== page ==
Texting at work not protected by law, says Supreme Court

A New York police officer taking a break to send a text message. Texting at work in this fashion may be subject to employer review, says the Supreme Court.

Texting at work, officer? The Supreme Court has ruled that your chief can read those, and that the Fourth Amendment protection against illegal search and seizure may not get started. (Photo: Flickr)

Many people have tried texting while at work. The technology is ubiquitous in developed nations, and because many people spend the majority of their waking lives in the workplace, it stands to reason that there will be occasions when workers resort to texting at work, regardless of employer policy. The question of whether these communications are automatically private has been addressed by the Supreme Court in the California City of Ontario vs. Quon decision, reports the Los Angeles Times.

Texting at work: Understand your employer’s policy

Police Sgt. Jeff Quon sent sensitive personal messages via a work pager, and subsequently attempted to invoke his Fourth Amendment right to protection against illegal search and seizure when his superiors accessed the texting at work evidence. The Supreme Court ruled 9-0 in favor of the Ontario Police chief, claiming that because there was reason to believe a work policy was being violated, his search of Jeff Quon’s texts did not violate Quon’s constitutional rights. Hence, the court ruled that the search was reasonable.

Sgt. Jeff Quon potentially has a lot to lose

According to the U.S. Bureau of Labor Statistics, a police sergeant earns an average of $50,000 per year, although the figure can be higher depending upon experience, locality and other factors. If Sgt. Jeff Quon happened to be placed on some manner of unpaid leave for his texting at work escapades, he’d probably end  up seeking sources of fast cash. As it stands, he had already won an appeal against the Ontario Police Department via the 9th Circuit Court of Appeals, writes the Times. But the Supreme Court overturned the decision.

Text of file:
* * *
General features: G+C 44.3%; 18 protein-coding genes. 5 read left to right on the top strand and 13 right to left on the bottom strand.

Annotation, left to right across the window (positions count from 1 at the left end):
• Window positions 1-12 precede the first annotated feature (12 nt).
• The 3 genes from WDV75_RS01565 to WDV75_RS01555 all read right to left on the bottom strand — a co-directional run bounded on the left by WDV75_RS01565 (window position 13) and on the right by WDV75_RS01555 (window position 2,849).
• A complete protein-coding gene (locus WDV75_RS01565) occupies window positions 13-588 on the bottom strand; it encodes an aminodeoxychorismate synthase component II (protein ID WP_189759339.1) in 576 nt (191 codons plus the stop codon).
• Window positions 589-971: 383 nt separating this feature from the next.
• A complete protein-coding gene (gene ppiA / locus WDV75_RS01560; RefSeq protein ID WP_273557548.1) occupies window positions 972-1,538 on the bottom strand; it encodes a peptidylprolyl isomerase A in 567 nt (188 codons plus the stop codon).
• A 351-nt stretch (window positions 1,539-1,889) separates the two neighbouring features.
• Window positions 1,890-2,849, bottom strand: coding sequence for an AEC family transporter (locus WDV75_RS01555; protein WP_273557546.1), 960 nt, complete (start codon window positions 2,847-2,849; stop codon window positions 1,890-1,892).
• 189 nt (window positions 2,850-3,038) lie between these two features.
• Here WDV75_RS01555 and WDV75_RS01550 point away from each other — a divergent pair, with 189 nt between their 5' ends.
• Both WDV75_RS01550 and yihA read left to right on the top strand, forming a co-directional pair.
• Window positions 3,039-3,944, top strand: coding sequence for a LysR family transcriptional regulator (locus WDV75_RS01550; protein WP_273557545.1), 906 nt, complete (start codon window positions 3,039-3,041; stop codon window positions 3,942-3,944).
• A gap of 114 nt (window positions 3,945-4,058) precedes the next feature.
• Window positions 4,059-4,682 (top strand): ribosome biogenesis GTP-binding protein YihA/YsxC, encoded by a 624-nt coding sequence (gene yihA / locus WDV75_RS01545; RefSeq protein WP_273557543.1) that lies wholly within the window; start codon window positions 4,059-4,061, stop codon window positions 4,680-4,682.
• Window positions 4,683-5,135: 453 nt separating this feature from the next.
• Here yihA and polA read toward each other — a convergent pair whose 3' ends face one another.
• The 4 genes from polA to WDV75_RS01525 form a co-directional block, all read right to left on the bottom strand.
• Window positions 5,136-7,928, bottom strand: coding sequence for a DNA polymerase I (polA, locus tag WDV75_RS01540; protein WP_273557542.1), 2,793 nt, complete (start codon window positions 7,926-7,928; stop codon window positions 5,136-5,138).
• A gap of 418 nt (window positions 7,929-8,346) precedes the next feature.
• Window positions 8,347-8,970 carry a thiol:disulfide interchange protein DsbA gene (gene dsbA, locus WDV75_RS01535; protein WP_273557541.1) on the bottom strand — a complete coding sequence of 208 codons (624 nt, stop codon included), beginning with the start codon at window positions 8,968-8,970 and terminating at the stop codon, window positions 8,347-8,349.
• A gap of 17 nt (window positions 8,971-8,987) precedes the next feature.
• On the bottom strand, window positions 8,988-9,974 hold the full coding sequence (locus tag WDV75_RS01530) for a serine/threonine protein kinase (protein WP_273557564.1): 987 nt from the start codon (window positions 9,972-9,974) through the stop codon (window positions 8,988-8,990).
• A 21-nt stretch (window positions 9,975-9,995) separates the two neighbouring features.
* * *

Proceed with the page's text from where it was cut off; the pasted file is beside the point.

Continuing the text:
Justice Anthony Kennedy said the search had ‘a legitimate work-related purpose’

Arch Wireless, the contractor that handled the Ontario Police Department’s text paging system, was subpoenaed to release Sgt. Quon’s racy personal messages to his wife and a girlfriend, indicates the L.A. Times. Justice Kennedy of the Supreme Court ruled that the search was justified on work-related grounds and was not unreasonable. Interestingly, Quon’s immediate supervisor had told him that he could use the pager for personal messages as long as he paid the extra fees. Yet the nature of said personal messages by Jeff Quon warranted the investigation, in the Supreme Court’s view.

City of Ontario vs. Quon is reportedly the first case on record to involve privacy issues regarding texting at work via an employee-issued device.


Los Angeles Times

Bureau of Labor Statistics

Other examples of inappropriate texting at work: (WARNING: Some inappropriate language can be heard)

History of the Predictive Text Swearing

Other recent posts by bryanh